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Old 02-14-2011, 06:18 AM   #661
TheIndependentAquarius
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Quote:
Originally Posted by Anisha Kaul View Post
Which one of these will fit now?
or
Code:
Which one of these would fit now?
If You say the first one is correct, that would/will mean 'would' is used when we are talking about past in the future?
 
Old 02-14-2011, 06:34 AM   #662
sycamorex
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IMO you could use either.

Quote:
If You say the first one is correct, that would/will mean 'would' is used when we are talking about past in the future?
Not really, when we refer to the past in the future we use normal past forms of verbs, eg.

Quote:
I'm sure next week you will tell me that I *was* wrong.
 
Old 02-14-2011, 06:37 AM   #663
TheIndependentAquarius
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Can you/someone just point me the link describing the usages of would/will? I need to know the exact rules and regulations.

EDIT: Or I should search it out myself perhaps
 
Old 02-14-2011, 06:57 AM   #664
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Quote:
Originally Posted by Anisha Kaul View Post
Can you/someone just point me the link describing the usages of would/will? I need to know the exact rules and regulations.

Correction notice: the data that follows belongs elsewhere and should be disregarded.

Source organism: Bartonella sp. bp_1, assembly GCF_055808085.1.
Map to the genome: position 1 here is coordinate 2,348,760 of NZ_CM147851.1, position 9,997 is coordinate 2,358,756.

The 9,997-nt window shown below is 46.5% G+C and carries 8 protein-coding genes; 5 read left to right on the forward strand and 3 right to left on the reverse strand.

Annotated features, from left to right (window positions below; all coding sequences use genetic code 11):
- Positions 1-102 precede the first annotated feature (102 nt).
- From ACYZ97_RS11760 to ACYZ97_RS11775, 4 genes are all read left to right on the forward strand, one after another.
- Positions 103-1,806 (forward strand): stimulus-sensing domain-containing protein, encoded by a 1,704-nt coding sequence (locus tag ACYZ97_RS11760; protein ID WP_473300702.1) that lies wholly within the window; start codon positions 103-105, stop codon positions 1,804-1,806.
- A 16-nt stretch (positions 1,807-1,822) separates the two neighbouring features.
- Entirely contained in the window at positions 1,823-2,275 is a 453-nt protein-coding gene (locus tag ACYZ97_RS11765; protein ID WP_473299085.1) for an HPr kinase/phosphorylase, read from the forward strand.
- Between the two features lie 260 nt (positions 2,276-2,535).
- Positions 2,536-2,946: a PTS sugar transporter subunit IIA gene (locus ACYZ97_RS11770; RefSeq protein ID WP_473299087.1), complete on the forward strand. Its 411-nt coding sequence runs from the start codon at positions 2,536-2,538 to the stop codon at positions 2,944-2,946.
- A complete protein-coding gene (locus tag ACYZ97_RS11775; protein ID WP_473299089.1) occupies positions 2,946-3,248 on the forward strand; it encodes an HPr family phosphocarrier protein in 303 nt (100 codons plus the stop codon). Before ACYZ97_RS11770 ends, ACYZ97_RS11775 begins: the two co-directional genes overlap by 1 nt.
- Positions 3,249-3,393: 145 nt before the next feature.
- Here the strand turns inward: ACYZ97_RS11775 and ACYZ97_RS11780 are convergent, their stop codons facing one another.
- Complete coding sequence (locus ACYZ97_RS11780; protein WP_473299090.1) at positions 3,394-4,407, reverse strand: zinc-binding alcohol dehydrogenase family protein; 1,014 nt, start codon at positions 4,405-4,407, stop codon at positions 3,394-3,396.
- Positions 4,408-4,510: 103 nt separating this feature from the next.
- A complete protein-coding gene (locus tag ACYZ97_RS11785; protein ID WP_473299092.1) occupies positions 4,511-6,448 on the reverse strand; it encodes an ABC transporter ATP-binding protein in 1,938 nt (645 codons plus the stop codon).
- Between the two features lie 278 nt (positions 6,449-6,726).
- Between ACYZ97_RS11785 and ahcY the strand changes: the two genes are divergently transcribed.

EDIT: Or I should search it out myself perhaps
Yeah, modal verbs are quite confusing and complex and it's best to learn them in a systematic way.
The materials on the internet don't usually cover the topic in depth.

If you can borrow (perhaps your local library) the following book, please do.
Thomson-Martinet: A Practical English Grammar
It looks a bit like a manual page, but it's very detailed and clearly explains the English grammar.
You can read it on the internet but there's something seriously wrong with this version. It's hardly
readable due to the lack of line spaces and other formatting elements.
http://www.scribd.com/doc/6661327/A-...omson-Martinet

I'd recommend getting a hard copy.

Have fun
 
Old 02-14-2011, 07:07 AM   #665
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Thanks for the effort, sycamorex, I found something interesting too: http://wsu.edu/~brians/errors/errors.html

from Nylex's signature.

Last edited by TheIndependentAquarius; 02-14-2011 at 07:10 AM.
 
Old 02-14-2011, 09:03 AM   #666
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Quote:
Originally Posted by Anisha Kaul View Post
Thanks for the effort, sycamorex, I found something interesting too: http://wsu.edu/~brians/errors/errors.html

from Nylex's signature.

You may want to take a look at http://wiki.answers.com/Q/What_is_th...the_word_would.


IMHO, neither form would raise eyebrows during everyday conversation, but 'will' would be the better choice. But context and exact phrasing has a large impact on the decision on which to use.
 
Old 03-12-2011, 01:39 PM   #667
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Hi there,

Which version sounds best:

1. Solar panels let us save between 50% and 60% of domestic hot water production related costs annually.